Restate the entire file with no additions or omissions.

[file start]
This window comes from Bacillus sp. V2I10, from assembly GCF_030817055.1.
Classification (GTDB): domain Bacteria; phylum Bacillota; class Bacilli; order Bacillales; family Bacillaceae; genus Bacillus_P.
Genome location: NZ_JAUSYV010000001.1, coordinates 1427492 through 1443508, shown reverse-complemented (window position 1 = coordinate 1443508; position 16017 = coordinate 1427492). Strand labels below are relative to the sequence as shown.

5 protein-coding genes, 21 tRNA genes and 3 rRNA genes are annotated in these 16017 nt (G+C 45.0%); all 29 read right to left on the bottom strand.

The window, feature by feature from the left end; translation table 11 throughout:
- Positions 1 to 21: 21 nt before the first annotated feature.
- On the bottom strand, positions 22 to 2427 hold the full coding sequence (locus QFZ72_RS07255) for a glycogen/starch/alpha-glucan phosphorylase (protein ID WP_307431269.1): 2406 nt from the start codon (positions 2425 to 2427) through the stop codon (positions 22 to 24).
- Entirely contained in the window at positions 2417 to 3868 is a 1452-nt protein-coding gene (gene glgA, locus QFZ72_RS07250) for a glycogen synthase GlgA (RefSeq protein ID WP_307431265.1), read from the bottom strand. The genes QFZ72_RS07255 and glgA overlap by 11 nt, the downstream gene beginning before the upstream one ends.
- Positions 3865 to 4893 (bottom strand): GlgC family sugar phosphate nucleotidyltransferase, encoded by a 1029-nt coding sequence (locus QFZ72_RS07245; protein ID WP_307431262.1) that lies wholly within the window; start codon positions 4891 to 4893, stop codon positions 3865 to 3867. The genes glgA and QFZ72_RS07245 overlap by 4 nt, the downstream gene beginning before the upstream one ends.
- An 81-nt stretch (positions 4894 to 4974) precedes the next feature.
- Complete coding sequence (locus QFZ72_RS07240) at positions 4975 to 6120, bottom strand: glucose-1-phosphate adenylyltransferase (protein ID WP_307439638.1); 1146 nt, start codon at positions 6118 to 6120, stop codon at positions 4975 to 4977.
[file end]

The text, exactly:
This window comes from Bacillus sp. V2I10, from assembly GCF_030817055.1.
Classification (GTDB): domain Bacteria; phylum Bacillota; class Bacilli; order Bacillales; family Bacillaceae; genus Bacillus_P.
Genome location: NZ_JAUSYV010000001.1, coordinates 1427492 through 1443508, shown reverse-complemented (window position 1 = coordinate 1443508; position 16017 = coordinate 1427492). Strand labels below are relative to the sequence as shown.

5 protein-coding genes, 21 tRNA genes and 3 rRNA genes are annotated in these 16017 nt (G+C 45.0%); all 29 read right to left on the bottom strand.

The window, feature by feature from the left end; translation table 11 throughout:
- Positions 1 to 21: 21 nt before the first annotated feature.
- On the bottom strand, positions 22 to 2427 hold the full coding sequence (locus QFZ72_RS07255) for a glycogen/starch/alpha-glucan phosphorylase (protein ID WP_307431269.1): 2406 nt from the start codon (positions 2425 to 2427) through the stop codon (positions 22 to 24).
- Entirely contained in the window at positions 2417 to 3868 is a 1452-nt protein-coding gene (gene glgA, locus QFZ72_RS07250) for a glycogen synthase GlgA (RefSeq protein ID WP_307431265.1), read from the bottom strand. The genes QFZ72_RS07255 and glgA overlap by 11 nt, the downstream gene beginning before the upstream one ends.
- Positions 3865 to 4893 (bottom strand): GlgC family sugar phosphate nucleotidyltransferase, encoded by a 1029-nt coding sequence (locus QFZ72_RS07245; protein ID WP_307431262.1) that lies wholly within the window; start codon positions 4891 to 4893, stop codon positions 3865 to 3867. The genes glgA and QFZ72_RS07245 overlap by 4 nt, the downstream gene beginning before the upstream one ends.
- An 81-nt stretch (positions 4894 to 4974) precedes the next feature.
- Complete coding sequence (locus QFZ72_RS07240) at positions 4975 to 6120, bottom strand: glucose-1-phosphate adenylyltransferase (protein ID WP_307439638.1); 1146 nt, start codon at positions 6118 to 6120, stop codon at positions 4975 to 4977.